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Autobiography as a writing strategy in postcolonial literature , 2nd, 3rd May 2013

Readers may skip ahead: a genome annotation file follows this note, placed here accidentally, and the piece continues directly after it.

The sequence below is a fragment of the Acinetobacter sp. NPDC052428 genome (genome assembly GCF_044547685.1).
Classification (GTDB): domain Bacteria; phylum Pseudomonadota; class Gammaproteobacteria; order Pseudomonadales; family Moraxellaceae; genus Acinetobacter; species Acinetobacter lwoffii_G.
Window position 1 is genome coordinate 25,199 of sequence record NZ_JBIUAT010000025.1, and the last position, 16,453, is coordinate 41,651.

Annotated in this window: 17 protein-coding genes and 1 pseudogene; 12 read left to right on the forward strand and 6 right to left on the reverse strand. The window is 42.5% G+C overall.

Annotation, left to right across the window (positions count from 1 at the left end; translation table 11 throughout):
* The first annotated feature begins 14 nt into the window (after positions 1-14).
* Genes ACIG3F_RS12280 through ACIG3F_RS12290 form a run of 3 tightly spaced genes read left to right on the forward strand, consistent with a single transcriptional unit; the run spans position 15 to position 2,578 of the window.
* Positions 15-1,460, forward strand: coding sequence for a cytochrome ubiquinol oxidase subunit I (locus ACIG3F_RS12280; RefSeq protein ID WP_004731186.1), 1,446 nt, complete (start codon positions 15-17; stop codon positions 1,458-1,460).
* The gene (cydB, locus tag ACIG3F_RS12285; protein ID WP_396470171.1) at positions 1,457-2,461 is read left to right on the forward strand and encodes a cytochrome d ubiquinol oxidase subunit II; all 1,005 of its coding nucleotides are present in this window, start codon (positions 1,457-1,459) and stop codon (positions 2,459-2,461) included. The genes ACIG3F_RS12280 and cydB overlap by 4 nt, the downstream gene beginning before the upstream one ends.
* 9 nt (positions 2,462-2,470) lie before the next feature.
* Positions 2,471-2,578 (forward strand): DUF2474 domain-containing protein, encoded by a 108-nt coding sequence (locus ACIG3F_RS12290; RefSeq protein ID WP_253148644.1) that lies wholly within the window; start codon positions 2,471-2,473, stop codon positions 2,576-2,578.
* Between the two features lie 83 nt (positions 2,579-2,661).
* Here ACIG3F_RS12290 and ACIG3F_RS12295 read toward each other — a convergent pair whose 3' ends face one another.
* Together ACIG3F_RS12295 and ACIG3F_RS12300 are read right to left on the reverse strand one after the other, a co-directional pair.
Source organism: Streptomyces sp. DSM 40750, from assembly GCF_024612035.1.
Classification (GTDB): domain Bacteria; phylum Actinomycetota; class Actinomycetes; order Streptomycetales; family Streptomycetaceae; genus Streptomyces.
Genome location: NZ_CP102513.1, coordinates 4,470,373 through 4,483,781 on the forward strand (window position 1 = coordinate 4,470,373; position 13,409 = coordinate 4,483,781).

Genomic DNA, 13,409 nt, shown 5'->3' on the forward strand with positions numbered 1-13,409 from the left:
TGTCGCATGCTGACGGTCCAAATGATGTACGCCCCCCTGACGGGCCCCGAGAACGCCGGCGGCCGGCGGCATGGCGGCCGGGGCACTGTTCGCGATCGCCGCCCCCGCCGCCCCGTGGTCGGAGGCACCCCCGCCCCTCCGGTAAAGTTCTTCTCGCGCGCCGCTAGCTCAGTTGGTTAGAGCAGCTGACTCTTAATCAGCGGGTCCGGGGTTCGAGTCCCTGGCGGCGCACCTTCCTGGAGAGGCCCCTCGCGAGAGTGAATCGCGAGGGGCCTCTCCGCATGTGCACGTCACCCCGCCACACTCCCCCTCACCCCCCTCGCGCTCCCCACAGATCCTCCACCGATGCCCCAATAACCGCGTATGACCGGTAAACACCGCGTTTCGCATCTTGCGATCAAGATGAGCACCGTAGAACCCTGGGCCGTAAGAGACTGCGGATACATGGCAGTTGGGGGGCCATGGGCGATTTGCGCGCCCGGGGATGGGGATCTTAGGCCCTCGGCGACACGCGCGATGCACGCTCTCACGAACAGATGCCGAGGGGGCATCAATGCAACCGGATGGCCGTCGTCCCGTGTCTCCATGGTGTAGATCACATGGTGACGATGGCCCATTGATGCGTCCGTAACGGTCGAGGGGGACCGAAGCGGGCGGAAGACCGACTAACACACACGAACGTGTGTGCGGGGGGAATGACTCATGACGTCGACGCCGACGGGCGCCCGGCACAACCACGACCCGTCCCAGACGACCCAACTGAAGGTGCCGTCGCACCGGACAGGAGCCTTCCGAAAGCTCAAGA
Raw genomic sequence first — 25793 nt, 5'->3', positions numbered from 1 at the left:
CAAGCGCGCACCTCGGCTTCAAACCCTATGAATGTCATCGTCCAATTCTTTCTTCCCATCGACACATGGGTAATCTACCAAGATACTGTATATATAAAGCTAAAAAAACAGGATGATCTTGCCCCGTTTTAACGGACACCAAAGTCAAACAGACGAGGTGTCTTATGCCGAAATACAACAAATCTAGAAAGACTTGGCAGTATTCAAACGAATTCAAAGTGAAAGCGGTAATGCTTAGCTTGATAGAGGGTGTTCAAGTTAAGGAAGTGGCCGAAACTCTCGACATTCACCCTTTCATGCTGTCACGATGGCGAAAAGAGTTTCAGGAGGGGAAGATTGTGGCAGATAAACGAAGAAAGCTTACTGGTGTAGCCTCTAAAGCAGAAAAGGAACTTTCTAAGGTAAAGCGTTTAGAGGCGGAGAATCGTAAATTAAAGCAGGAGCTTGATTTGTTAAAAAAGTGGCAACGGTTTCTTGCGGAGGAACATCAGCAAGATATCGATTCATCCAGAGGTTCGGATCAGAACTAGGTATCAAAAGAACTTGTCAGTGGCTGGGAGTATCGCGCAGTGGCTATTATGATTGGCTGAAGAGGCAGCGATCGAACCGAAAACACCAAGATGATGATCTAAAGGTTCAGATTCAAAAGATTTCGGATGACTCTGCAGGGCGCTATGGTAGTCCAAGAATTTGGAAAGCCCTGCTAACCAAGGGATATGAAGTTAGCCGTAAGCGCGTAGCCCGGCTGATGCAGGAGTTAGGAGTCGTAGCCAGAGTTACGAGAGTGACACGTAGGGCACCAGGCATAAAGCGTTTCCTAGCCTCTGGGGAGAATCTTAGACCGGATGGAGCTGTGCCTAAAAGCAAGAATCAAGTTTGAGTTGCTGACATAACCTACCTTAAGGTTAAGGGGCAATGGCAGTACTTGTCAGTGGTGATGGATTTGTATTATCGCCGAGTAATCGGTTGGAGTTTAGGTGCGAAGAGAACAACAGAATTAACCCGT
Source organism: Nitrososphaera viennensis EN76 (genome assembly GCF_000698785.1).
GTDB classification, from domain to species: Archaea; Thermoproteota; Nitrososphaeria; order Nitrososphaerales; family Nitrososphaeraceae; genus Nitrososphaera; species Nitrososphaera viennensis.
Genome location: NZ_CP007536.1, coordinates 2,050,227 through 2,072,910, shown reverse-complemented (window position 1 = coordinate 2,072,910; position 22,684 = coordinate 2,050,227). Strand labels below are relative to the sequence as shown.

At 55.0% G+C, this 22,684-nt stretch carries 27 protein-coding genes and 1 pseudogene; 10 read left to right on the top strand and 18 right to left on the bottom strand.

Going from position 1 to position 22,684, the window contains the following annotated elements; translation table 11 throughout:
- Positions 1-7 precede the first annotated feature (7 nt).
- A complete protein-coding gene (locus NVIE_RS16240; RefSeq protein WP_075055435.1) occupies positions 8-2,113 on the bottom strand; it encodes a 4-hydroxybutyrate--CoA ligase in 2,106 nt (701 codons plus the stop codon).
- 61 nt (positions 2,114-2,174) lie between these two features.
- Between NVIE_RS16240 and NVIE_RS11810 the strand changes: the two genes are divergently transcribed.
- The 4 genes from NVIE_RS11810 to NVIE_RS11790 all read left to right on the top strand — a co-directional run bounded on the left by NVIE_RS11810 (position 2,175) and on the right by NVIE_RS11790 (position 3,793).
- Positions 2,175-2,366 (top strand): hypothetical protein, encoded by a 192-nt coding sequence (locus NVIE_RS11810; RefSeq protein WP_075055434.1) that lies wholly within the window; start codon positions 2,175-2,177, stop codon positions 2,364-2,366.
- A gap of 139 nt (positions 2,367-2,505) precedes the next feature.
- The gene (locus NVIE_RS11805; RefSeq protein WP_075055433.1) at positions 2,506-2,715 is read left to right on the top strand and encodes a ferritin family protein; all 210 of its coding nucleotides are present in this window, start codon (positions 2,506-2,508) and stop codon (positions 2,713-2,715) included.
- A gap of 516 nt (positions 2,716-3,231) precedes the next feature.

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Autobiography as a fully recognised genre in literary studies will be revisited through postcolonial writings in this conference. From Rousseau’s confessions to modern autofiction, the genre has progressed through various uses and expressions of the ‘I’ and the ‘me’. Phillipe Lejeune provided sophisticated critical tools to further investigate such a literary expression. This conference proposes to show how the genre has evolved within African and Indian writings, including those of the diaspora. The target is also to understand why such a genre has become so popular in postcolonial writings as Elleke Boehmer has argued in Colonial and Posconial Literature. The conference will mainly focus on the reasons behind such a growing interest and on its literary expression. Indeed, the conference proposes to analyse the different manners of expressing the self in Africa, India and beyond. Possible areas of focus may include autobiographies and autofictions written by women ; affirmation of the self, individual and collective reconstruction and their impact on literarity and politics ; and the ways in which autobiographical writing underlines more than any other genre (or not) a stronger quest for identity, self-knowledge and self-recognition. Is autobiographical writing a mere representation of broader social and psychological issues in postcoloniality ? Is autobiography primarily occupied with searching for one’s sources and one’sroots ? How has the colonial period with the slave trade, the colonisation of the lands and the souls, impacted the development of autobiographical writing, including its particular style ? Is autobiography a more liberating genre than fiction? This conference will discuss these strategies through fascinating postcolonial autobiographies.